I found it. I found it." Ted Turner, the famous detective, has found it. He had been searching for it over the past couple of days, or approximately since the dinner conversation during which Ted Turner, the famous basketball owner, told somebody how his miserable Atlanta Hawks were surprising the opposition just the way the Macedonians had surprised the Persians at Quagmala. Or Quagmira, or Guagmoola, or Guacamole, or somewhere. Ted Turner, the famous researcher, wasn't sure where the Macedonian upset occurred or how to spell the name of the place. "Nobody expected that either," he had said. "Outnumbered five to one, there they were. Alexander the Great digging in with his famous phalanxes. Nine men deep, with swords of different lengths over the shoulders of the men in front. Oh, maybe it was five men deep. God, how could a guy carry a sword that long? Alexander the Great shocked 'em. Just like the Hawks. Goddam. Go, Hawks!"
Now Ted Turner, the famous classicist, is at home, ripping through his encyclopedia. "Right here. Right here," he says. "Capital G-a-u-g-a-m-e-l-a. Gaugamela. I knew it. I knew it. Alexander the Great. What a man. What a plan. In high school I wrote a poem about his three battles. Granicus. Issus. Arbela. This isn't even one of those. Janey," he screams at his wife, "how about those grilled-cheese sandwiches? About four. Hurry and toast 'em good. You can do it. You got spunk.
"Now look at this," says Ted Turner, the famous sailor, ripping through a scrapbook. "This is me in 1966 at the SORC races. That's 12 years ago. Super! I sort of look like Errol Flynn there. What the hell, I haven't changed any. Except I was brash and loud then. Here's the reason the New York Yacht Club hated me," he says, ripping some more. "Look, I called this boat 'an old stocker.' We said the Atlanta Yacht Club would challenge the NYYC. Can you believe that? Only some old stuffed-up twits would get hot about that. What the hell. I got raked over the coals.
"Don't sit under the apple tree with anyone else but me," Ted Turner, the famous crooner, is singing now. "Anyone else but me. Anyone else but...."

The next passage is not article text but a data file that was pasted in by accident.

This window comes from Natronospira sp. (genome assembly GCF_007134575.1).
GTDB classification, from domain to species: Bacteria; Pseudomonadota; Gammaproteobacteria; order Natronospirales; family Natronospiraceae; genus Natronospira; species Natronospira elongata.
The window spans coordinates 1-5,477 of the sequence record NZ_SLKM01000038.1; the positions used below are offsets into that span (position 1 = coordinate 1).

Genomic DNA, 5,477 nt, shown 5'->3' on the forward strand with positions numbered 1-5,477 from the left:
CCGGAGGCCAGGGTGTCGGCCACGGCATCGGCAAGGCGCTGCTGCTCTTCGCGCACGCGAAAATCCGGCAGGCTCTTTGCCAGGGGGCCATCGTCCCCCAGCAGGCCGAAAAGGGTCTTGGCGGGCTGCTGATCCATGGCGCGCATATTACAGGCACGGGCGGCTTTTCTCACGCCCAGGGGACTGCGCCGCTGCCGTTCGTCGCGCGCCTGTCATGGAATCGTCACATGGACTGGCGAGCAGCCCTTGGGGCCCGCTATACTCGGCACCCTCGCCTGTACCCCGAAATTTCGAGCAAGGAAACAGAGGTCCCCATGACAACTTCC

"God, this hockey is awful. I can't understand why people like this game," says Ted Turner, the famous television-station owner, looking at his own Channel 17. "It's just as terrible in person as on TV. Something to keep small minds occupied. They say the only reason people go to the rink is because the players are white. Maybe hockey needs blacks. Naw. If it's black, nobody goes. I could buy this hockey team, but the thought alone is so frightening I can't even stand to turn the sound on. That's 40 more miserable nights in The Omni.
"Say, I had this guy picked out to manage the Braves," says Ted Turner, the famous baseball owner. "He was perfect. Bright, organized. Good credentials. Helluva guy. I liked him. I wanted him. But he's getting a divorce. Says his wife's contesting it. He doesn't know if she'll let him have the kids. So if she has them, how's he going to concentrate on managing my baseball team? If he has them, how's he going to concentrate? It's a real problem. I mean I could handle it. I had kids with two different wives. Drove everybody crazy. But back me into a corner and I'll come at you like thunder. I'm probably the toughest guy you'll ever meet. Is this guy dedicated enough? I can find out. I'll call him and tell him the job is his if he gets a gun and shoots his wife and kids. Now that's dedication. Goddam. The Braves. I love 'em."
Could he be pulling all this off anywhere but in Atlanta, Ted Turner, the famous civic leader, is asked. "Pull what off?" he shouts. "What do you think this is, some sort of con? This is just me, for Chrissakes. I got no need to take on the world. I'm just shufflin' along tryin' to survive. I think I'd be bigger in Chicago or L.A. or somewhere. Hell, they know what a boat is there. A lot more dumb people live in the bigger cities than in Atlanta. Maybe I'm a smart Gomer Pyle. How the hell do I know? How would I go over in New York? That's like asking me how I'd go over 200 years ago."
Jane Turner speaks up. "Jimmy Carter did it," she says.
"Carter didn't carry New York," her husband snaps. (He was wrong, but there was no going back.) "Anyway, nobody asked you so just shut up. I'm doin' the talkin' here. You just quiet your yap. If you can't keep your mouth shut," says Ted Turner, the famous Southern gentleman, "get the hell out of the room.
"Where was I? Everybody wants to be a star," says Ted Turner, the famous star. "The garbage collector wants to be O. J. Simpson, didn't you know that? I decided to go with the mustache when I saw Rhett Butler in Gone With the Wind. 'Frankly, my dear, I don't give a damn.' What a line. What a time. You know where I'm really big? Australia. They really know their sailin' there. Look at this. Huge coverage. All over the front pages. Damn. You talk about a star."